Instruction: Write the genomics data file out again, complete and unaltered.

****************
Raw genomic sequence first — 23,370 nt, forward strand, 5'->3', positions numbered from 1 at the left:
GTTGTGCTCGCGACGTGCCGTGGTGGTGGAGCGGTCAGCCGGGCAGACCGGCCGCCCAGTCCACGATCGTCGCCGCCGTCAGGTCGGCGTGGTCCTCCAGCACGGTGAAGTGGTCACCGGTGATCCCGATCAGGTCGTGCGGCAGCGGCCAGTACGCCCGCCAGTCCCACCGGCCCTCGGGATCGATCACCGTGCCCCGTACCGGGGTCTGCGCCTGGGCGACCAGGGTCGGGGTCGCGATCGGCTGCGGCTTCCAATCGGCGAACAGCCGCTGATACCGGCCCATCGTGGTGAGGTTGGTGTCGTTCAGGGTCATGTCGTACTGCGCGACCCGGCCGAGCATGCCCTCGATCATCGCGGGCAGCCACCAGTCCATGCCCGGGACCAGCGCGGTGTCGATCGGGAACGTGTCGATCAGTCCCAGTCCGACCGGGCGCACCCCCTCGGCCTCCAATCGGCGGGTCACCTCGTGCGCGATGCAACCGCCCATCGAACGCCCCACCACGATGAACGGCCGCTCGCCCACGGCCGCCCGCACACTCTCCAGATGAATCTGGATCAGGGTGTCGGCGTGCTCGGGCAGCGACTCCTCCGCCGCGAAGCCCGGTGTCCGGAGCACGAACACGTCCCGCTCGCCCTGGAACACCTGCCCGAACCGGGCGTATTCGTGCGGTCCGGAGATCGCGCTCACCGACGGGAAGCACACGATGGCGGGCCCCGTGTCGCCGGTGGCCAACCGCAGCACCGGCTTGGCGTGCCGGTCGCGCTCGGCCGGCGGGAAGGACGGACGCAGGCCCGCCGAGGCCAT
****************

Raw genomic sequence first — 23,370 nt, forward strand, 5'->3', positions numbered from 1 at the left:
GTTGTGCTCGCGACGTGCCGTGGTGGTGGAGCGGTCAGCCGGGCAGACCGGCCGCCCAGTCCACGATCGTCGCCGCCGTCAGGTCGGCGTGGTCCTCCAGCACGGTGAAGTGGTCACCGGTGATCCCGATCAGGTCGTGCGGCAGCGGCCAGTACGCCCGCCAGTCCCACCGGCCCTCGGGATCGATCACCGTGCCCCGTACCGGGGTCTGCGCCTGGGCGACCAGGGTCGGGGTCGCGATCGGCTGCGGCTTCCAATCGGCGAACAGCCGCTGATACCGGCCCATCGTGGTGAGGTTGGTGTCGTTCAGGGTCATGTCGTACTGCGCGACCCGGCCGAGCATGCCCTCGATCATCGCGGGCAGCCACCAGTCCATGCCCGGGACCAGCGCGGTGTCGATCGGGAACGTGTCGATCAGTCCCAGTCCGACCGGGCGCACCCCCTCGGCCTCCAATCGGCGGGTCACCTCGTGCGCGATGCAACCGCCCATCGAACGCCCCACCACGATGAACGGCCGCTCGCCCACGGCCGCCCGCACACTCTCCAGATGAATCTGGATCAGGGTGTCGGCGTGCTCGGGCAGCGACTCCTCCGCCGCGAAGCCCGGTGTCCGGAGCACGAACACGTCCCGCTCGCCCTGGAACACCTGCCCGAACCGGGCGTATTCGTGCGGTCCGGAGATCGCGCTCACCGACGGGAAGCACACGATGGCGGGCCCCGTGTCGCCGGTGGCCAACCGCAGCACCGGCTTGGCGTGCCGGTCGCGCTCGGCCGGCGGGAAGGACGGACGCAGGCCCGCCGAGGCCAT